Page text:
Proposed Adult Education Local Workforce Allocation Areas and Program Funding Methodologies for FY2019- Massachusetts Department of Elementary and Secondary Education
Adult and Community Learning Services (ACLS)
Proposed Adult Education Local Workforce Allocation Areas and Program Funding Methodologies for FY2019
|To:||Adult Education Directors|
|From:||Jolanta Conway, Adult Education State Director|
|Date:||June 12, 2017|
The Adult Community and Learning Services (ACLS) Unit of the Department of Elementary and Secondary Education (ESE) is preparing to rebid the adult education system for FY2019 through an open and competitive request for proposals (RFP) this summer. In order to better align resources with the educational need in each area and to support system shifts to focus on program flexibility and student outcomes, ESE, in consultation with the Executive Office of Education (EOE) and the Executive Office of Labor and Workforce Development (EOLWD), has developed a proposed data-based formula to distribute funding across Massachusetts' 16 local workforce areas. In this memo, we describe the proposed allocation methodology and other funding considerations, including how ACLS proposes to determine grant amounts, and seek your feedback and comments.
Proposed allocation methodology to the 16 local workforce areas
ESE proposes an allocation methodology1 based on the following data:
- 40% Adult Education Need: as determined by the 2015 American Community Survey (ACS) Five-Year Estimates of educational need (i.e., the percent of a region's adult population that has less than a high school credential or is not proficient in English);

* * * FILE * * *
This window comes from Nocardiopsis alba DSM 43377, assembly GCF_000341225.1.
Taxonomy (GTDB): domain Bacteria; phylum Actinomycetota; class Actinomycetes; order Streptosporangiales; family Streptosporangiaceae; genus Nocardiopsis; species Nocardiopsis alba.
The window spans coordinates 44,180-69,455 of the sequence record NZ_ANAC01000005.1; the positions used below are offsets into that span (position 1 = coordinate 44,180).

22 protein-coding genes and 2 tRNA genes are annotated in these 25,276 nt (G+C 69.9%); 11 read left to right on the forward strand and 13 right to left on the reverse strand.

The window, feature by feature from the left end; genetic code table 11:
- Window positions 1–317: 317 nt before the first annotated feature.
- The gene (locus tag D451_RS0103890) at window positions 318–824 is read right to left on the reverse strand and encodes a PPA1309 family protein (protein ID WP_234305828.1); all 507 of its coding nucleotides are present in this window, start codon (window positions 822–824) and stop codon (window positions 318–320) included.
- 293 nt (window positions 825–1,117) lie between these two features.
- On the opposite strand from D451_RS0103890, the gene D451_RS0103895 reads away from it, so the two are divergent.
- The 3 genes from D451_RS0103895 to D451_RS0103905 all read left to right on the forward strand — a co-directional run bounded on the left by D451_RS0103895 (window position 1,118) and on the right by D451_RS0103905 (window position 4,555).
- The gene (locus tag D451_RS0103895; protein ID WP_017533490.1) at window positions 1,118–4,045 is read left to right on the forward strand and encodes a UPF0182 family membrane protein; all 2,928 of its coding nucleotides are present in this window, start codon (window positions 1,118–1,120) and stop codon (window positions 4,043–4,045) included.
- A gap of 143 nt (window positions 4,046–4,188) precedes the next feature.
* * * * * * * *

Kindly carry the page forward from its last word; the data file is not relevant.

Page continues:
- 10% Adult Education Demand: as determined by the percent of each region's average monthly enrollment (September to June) and waitlist; and
- 50% Historical Funding: the percent of FY16 adult education allocation to each region, which is designed to mitigate extreme shifts to funding levels in a particular region (a partial "hold harmless" provision).
An analysis of the current allocations of the adult education funds for the 16 workforce areas showed that area funding levels did not reflect educational need as defined by the ACS estimate. The goal of weighting the variables is to better align funding levels with educational need and demand without reducing funding by more than 30% (assuming level funding) in each of the 16 workforce areas.
As a result of the proposed allocation methodology, six workforce areas will lose funds and ten will gain funds:
- Franklin/Hampshire and Berkshire County decrease by approximately 30%,
- North Central Mass, Boston, and Cape and Islands will decrease by approximately 12% to 15%,
- Bristol will decrease by approximately 2%,
- Metro North, Brockton, Greater Lowell, Partnerships for a Skilled Workforce, and North Shore will see increases ranging from approximately 11% to 23%,
- Greater New Bedford, Hampden County, Merrimack Valley, the South Shore, and Central Mass areas will see slight increases of approximately 2% to 6%.
Please note that a decrease in the percent share of funding does not necessarily mean a decrease in total dollars historically allocated to the region (this depends on the overall funding levels and the comparison point of time) or in the number of adult students served (due to historical under-enrollment in some areas and the proposed program funding methodology; see below). ACLS is working on an FY19 estimate of adult education system funding. Once complete, we will publish the 16 local area allocations in the open and competitive RFP.
Proposed adult education program funding methodology
In order to maximize service levels for adult students, ESE also anticipates setting adult education program funding parameters and minimum enrollment expectations. Under the proposed methodology, ESE will not fund programs that exceed funding parameters or that are designed to serve enrollment levels below minimum enrollment expectations without extraordinary justification. Program funding will be calculated based on the proposed number of active and unique student seats that a program is designed to serve on an ongoing basis during the funding year, multiplied by a cost per seat within a range set by ACLS. In their grant proposals for FY19, programs will need to: